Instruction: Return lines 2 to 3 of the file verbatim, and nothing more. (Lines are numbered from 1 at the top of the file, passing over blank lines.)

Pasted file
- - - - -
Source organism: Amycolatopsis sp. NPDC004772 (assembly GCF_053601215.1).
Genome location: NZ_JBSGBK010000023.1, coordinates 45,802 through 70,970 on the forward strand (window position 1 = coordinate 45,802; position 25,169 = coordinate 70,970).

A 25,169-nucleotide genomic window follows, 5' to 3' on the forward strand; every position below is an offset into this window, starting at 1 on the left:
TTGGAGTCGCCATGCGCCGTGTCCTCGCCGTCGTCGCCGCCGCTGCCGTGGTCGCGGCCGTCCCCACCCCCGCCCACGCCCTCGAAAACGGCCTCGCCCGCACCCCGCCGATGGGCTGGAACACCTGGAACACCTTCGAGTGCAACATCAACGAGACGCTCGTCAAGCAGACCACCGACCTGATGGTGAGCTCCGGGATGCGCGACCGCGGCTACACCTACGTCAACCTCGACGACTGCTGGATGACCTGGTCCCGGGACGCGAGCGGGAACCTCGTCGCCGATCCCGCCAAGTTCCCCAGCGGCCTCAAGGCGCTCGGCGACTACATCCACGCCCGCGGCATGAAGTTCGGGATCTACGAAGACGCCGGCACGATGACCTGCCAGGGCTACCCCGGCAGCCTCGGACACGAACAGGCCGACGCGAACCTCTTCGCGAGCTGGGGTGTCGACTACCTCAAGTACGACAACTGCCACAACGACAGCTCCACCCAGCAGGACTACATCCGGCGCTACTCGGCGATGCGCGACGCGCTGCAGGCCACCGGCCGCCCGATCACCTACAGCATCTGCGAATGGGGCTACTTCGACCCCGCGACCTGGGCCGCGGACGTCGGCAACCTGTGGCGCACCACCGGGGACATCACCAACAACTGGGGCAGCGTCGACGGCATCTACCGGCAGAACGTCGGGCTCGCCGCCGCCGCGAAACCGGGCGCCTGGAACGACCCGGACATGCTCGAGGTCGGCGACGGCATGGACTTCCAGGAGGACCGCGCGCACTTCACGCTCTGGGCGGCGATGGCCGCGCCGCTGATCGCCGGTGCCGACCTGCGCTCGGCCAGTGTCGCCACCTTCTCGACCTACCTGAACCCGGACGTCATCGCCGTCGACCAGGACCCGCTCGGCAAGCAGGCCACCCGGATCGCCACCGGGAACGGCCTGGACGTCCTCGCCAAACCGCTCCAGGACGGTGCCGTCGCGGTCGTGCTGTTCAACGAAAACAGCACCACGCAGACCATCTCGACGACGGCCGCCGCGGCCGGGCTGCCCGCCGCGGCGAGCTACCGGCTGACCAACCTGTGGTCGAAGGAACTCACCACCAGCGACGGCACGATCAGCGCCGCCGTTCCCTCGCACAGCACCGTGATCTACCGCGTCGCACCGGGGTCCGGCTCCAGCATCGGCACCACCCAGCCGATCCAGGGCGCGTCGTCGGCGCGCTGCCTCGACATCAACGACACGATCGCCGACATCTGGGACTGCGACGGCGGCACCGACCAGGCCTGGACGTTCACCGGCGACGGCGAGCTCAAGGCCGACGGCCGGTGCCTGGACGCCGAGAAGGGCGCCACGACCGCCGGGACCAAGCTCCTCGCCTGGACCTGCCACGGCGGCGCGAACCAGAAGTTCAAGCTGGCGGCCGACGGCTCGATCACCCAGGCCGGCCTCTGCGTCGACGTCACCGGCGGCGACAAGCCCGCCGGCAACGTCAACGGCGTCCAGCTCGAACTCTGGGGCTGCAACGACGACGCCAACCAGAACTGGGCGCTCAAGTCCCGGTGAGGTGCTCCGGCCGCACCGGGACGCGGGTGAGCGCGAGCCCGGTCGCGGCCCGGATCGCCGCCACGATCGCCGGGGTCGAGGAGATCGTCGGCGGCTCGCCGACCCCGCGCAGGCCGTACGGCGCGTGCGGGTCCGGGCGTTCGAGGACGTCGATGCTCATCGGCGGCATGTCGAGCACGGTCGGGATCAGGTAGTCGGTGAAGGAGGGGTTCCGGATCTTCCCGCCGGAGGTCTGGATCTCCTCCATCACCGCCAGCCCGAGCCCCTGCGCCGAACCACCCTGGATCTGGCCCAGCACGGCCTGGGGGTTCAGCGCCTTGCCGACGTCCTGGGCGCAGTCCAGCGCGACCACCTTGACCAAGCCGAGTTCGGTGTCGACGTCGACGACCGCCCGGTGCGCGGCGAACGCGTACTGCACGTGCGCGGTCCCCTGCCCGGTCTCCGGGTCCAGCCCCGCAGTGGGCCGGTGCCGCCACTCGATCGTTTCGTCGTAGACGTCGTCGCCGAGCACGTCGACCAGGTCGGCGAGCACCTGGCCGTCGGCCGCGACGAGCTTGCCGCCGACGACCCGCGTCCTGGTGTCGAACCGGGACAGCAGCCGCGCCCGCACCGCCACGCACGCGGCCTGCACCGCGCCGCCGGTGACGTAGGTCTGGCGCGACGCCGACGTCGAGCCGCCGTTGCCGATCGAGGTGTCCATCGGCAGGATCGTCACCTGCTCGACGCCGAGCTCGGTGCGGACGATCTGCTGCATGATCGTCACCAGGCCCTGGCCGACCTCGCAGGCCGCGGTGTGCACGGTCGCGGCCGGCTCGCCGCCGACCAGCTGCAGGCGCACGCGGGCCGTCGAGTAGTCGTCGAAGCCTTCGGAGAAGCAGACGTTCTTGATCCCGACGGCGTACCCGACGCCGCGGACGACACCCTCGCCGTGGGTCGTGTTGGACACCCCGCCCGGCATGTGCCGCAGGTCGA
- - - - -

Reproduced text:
Genome location: NZ_JBSGBK010000023.1, coordinates 45,802 through 70,970 on the forward strand (window position 1 = coordinate 45,802; position 25,169 = coordinate 70,970).

A 25,169-nucleotide genomic window follows, 5' to 3' on the forward strand; every position below is an offset into this window, starting at 1 on the left: